We’ll get several pots to tend through the summer diligently. With regular water & attention, these larger root balls will develop some of those delicate feeder roots & be ready to go into the garden in a few months.

wild ginger, asarum caudatum, British Columbia Wild Ginger, Western Wild Ginger, Long-Tailed Wild Ginger, garden Victoria BC Pacific Northwest
photo by SVSeekins

Asarum caudatum is also known for shy spring flowers that hide under its evergreen leaves. Last month I found seed heads leftover from the blossoms. (Flies & beetles pollinate them – so those beasties had paid better attention than I had when the plant was flowering). I searched for some sign it self-seeded into the pot. (Ants typically carry the seed away.)

There were at least 6 Wild Ginger babies. Most were pretty tiny & I worry they might not survive the transplanting. Here are 3 with roots that are large enough to show up in a photo.

It took 4 new pots the same size the ginger had just come out of to give homes to all the divisions. That’s 5 in total.

wild ginger, asarum caudatum, British Columbia Wild Ginger, Western Wild Ginger, Long-Tailed Wild Ginger, garden Victoria BC Pacific Northwest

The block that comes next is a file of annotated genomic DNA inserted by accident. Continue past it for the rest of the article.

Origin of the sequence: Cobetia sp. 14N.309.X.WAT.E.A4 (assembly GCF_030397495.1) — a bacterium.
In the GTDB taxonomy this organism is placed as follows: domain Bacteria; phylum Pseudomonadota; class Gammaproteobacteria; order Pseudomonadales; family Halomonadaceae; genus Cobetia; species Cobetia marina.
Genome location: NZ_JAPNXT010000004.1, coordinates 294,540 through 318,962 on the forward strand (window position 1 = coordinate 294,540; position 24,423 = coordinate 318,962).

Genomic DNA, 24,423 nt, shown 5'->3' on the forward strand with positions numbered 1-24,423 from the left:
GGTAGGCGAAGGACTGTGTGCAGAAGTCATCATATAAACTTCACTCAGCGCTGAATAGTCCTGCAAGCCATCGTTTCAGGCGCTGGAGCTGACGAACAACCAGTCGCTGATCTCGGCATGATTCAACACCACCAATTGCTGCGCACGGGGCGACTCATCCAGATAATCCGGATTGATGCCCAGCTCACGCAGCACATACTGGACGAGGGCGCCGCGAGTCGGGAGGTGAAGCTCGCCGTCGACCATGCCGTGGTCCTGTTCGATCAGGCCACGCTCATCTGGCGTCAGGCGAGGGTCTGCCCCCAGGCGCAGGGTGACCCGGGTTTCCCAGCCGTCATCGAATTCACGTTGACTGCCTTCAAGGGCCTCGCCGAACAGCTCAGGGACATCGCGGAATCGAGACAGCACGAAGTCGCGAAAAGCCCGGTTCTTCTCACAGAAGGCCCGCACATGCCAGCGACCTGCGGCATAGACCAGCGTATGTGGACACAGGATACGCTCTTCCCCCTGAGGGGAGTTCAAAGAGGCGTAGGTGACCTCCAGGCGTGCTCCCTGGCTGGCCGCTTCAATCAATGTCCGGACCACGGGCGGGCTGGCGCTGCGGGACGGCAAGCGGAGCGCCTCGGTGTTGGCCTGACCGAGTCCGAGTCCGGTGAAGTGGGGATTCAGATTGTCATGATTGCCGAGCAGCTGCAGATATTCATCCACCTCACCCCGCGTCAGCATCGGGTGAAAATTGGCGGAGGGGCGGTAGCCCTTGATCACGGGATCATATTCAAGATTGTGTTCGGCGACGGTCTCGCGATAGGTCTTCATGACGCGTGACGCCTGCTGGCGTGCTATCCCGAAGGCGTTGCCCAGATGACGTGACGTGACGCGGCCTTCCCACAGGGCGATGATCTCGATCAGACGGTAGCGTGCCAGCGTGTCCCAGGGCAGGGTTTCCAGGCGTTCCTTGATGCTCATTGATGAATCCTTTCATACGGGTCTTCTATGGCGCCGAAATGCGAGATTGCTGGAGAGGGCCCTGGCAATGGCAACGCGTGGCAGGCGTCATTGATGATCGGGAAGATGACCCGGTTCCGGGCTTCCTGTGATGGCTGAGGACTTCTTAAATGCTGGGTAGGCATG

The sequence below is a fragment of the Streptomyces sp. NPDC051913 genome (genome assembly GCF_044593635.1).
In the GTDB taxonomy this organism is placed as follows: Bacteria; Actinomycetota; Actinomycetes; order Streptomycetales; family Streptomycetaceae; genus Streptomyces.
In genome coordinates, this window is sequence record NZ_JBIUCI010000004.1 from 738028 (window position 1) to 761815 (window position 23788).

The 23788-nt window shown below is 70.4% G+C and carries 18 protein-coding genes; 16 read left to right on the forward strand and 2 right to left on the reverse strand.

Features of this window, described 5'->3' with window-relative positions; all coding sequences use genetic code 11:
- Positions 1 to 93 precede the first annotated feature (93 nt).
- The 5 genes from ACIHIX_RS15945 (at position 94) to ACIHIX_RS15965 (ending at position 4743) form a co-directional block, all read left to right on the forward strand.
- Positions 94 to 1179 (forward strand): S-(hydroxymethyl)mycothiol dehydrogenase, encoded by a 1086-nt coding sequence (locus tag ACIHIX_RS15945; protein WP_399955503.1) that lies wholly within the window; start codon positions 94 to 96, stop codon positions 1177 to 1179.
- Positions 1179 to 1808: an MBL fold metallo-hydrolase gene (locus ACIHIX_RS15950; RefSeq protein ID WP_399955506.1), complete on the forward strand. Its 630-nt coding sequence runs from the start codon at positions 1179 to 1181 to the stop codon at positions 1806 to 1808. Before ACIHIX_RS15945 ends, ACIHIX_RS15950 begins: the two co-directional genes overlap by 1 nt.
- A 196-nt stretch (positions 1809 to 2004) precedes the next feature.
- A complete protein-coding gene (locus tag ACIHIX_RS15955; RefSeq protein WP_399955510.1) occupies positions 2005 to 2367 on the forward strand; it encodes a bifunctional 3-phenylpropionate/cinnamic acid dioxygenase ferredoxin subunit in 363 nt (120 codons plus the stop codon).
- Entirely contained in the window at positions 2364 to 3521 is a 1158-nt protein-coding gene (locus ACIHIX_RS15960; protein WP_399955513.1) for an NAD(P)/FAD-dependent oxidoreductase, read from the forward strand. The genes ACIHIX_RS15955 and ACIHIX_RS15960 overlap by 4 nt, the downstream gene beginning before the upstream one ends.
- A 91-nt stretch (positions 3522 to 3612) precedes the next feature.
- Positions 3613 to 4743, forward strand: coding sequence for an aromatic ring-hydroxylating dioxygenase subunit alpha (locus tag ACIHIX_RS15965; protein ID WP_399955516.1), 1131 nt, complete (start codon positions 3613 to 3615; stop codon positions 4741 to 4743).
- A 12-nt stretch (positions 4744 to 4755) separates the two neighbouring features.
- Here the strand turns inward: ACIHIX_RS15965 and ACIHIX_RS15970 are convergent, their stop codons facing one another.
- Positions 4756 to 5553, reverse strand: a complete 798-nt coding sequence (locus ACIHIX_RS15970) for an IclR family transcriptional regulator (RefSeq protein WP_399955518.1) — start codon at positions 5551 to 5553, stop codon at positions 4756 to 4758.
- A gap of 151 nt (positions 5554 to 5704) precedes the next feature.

photo by SVSeekins

By late September or October, the weather should still be warm & the rains will make the ground workable again. It’ll be an excellent time to transplant our treasures. They’ll settle in over winter & be ready to begin fresh in the spring. I reckon that with this many pots, we’ll be able to test them in a few different spots — to see which locations they like best.

-30-

Great Camas In Bloom

Great Camas, Camassia leichtlinii garden Victoria, Vancouver Island, BC, Pacific Northwest
Great Camas photo by SVSeekins

It’s easy to tell the Great Camas flower from the Common Camas flower, especially in our garden.

  • Each May, Great Camas blooms naturally in the full sun of an open meadow. That said, it’s also happy with a bit of dabbled shade along the forest edge. (Common Camas is a stickler for full sun.) So, if you see Camas flowering in our garden borders, it’s Camassia leichtlinii.
  • Great Camas blossoms open gradually from bottom to top. Sometimes the flowers at the bottom of the spike are finishing while the very top is yet to begin. (Common Camas blooms in more of a rush to open all at the same time. I’m trying to restore a Camassia quamash meadow in some deeper soil around our rocky outcropping.)
  • The spent petals of Great Camas twist themselves into a hug. (Common Camas petals die back willy-nilly without even thinking about tidying up).

While the strappy Camas leaves naturally wither to the ground, feeding the bulb for next year’s bloom, I enjoy the decorative seed heads amongst the supporting foliage of other perennials. The glossy black seeds feed birds (and deer) or eventually drop to sprout in the spring.

In the meantime, the Calla Lily follows with its elegant summer flower. Later, simple pink Japanese Anemone flowers float in the breeze atop tall stems. Then the Viburnum ‘pink dawn’ entertains me through winter. Together, they all make good garden companions.

-30-

Check out these local Camas Meadows: